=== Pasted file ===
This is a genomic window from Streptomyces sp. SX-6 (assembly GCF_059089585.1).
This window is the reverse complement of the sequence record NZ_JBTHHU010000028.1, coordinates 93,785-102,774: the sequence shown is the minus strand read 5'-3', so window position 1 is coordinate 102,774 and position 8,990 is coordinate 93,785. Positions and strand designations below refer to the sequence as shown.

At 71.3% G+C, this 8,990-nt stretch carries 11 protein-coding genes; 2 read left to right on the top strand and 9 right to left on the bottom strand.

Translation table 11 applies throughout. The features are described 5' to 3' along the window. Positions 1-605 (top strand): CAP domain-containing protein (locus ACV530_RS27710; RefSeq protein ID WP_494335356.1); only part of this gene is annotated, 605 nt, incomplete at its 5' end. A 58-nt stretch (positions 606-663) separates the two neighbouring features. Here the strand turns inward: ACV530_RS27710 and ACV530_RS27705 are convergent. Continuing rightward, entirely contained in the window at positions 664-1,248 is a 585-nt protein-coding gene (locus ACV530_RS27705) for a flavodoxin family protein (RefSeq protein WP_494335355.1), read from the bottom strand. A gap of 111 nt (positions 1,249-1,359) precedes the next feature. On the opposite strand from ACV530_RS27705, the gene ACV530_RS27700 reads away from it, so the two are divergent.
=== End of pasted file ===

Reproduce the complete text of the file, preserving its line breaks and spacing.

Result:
This is a genomic window from Streptomyces sp. SX-6 (assembly GCF_059089585.1).
This window is the reverse complement of the sequence record NZ_JBTHHU010000028.1, coordinates 93,785-102,774: the sequence shown is the minus strand read 5'-3', so window position 1 is coordinate 102,774 and position 8,990 is coordinate 93,785. Positions and strand designations below refer to the sequence as shown.

At 71.3% G+C, this 8,990-nt stretch carries 11 protein-coding genes; 2 read left to right on the top strand and 9 right to left on the bottom strand.

Translation table 11 applies throughout. The features are described 5' to 3' along the window. Positions 1-605 (top strand): CAP domain-containing protein (locus ACV530_RS27710; RefSeq protein ID WP_494335356.1); only part of this gene is annotated, 605 nt, incomplete at its 5' end. A 58-nt stretch (positions 606-663) separates the two neighbouring features. Here the strand turns inward: ACV530_RS27710 and ACV530_RS27705 are convergent. Continuing rightward, entirely contained in the window at positions 664-1,248 is a 585-nt protein-coding gene (locus ACV530_RS27705) for a flavodoxin family protein (RefSeq protein WP_494335355.1), read from the bottom strand. A gap of 111 nt (positions 1,249-1,359) precedes the next feature. On the opposite strand from ACV530_RS27705, the gene ACV530_RS27700 reads away from it, so the two are divergent.